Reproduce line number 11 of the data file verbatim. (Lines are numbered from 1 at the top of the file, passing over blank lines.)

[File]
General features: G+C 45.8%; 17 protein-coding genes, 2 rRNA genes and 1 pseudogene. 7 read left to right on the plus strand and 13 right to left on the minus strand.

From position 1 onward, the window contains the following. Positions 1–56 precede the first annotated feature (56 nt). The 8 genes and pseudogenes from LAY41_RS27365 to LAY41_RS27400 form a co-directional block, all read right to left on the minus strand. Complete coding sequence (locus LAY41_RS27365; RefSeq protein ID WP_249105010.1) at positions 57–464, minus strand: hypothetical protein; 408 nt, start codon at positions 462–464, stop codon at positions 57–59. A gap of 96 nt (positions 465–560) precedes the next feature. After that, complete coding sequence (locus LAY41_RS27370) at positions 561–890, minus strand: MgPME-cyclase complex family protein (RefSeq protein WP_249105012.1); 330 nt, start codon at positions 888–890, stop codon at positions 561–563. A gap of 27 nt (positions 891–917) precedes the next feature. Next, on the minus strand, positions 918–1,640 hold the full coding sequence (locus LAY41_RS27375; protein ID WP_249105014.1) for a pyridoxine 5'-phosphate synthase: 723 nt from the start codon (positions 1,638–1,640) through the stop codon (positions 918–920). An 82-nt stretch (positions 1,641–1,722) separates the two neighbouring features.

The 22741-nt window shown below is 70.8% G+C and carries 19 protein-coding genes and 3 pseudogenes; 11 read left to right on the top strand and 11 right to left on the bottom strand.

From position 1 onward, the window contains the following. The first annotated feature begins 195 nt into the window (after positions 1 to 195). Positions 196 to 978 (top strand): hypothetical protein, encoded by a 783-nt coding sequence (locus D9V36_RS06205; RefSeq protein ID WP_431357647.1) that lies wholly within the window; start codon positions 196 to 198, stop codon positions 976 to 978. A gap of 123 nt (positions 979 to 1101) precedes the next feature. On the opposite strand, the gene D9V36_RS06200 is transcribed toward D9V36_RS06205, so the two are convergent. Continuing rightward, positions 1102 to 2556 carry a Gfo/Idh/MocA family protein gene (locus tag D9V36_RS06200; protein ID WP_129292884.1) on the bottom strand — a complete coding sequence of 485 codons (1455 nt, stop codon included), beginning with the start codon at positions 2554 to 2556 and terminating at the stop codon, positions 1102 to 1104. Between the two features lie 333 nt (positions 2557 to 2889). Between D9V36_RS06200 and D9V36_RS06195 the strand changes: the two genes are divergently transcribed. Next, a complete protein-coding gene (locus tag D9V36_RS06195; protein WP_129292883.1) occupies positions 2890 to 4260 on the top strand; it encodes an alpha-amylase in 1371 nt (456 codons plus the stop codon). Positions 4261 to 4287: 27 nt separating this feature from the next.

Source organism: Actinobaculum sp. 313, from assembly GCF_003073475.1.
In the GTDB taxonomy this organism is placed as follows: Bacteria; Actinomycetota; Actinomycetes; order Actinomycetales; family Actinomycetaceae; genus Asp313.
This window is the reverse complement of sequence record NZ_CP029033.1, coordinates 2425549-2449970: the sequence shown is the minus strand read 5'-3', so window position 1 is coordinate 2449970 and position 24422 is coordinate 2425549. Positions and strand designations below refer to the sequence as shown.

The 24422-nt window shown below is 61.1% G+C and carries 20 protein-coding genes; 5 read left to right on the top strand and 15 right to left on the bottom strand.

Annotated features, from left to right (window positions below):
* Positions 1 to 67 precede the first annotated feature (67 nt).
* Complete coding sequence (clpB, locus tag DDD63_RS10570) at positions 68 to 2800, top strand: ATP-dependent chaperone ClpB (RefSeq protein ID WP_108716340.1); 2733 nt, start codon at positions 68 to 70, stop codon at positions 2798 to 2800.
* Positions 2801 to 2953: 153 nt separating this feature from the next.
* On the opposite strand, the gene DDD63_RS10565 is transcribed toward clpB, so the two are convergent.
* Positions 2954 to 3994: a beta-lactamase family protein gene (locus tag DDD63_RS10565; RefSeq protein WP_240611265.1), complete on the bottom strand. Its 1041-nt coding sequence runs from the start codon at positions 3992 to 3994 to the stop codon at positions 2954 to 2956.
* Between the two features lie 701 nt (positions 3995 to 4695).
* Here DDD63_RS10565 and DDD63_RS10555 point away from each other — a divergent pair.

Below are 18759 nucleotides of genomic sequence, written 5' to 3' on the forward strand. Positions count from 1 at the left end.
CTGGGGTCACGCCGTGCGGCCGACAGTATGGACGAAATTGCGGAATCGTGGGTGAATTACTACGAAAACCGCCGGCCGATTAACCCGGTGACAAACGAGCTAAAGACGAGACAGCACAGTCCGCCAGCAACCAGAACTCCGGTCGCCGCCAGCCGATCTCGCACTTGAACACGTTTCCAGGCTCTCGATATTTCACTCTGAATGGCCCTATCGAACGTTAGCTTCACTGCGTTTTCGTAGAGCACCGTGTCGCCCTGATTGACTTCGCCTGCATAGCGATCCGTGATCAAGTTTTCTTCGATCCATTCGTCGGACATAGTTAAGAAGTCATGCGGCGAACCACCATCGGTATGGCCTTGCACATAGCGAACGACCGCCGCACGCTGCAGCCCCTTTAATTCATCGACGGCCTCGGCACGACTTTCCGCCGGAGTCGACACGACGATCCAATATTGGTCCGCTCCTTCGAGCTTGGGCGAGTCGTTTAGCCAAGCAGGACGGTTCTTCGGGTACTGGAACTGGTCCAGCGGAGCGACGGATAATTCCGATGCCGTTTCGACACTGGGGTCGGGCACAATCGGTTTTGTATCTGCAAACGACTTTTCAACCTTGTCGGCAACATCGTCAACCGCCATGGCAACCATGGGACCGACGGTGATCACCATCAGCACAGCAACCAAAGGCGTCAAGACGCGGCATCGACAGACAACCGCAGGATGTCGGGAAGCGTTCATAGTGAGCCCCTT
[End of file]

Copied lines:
* Complete coding sequence (clpB, locus tag DDD63_RS10570) at positions 68 to 2800, top strand: ATP-dependent chaperone ClpB (RefSeq protein ID WP_108716340.1); 2733 nt, start codon at positions 68 to 70, stop codon at positions 2798 to 2800.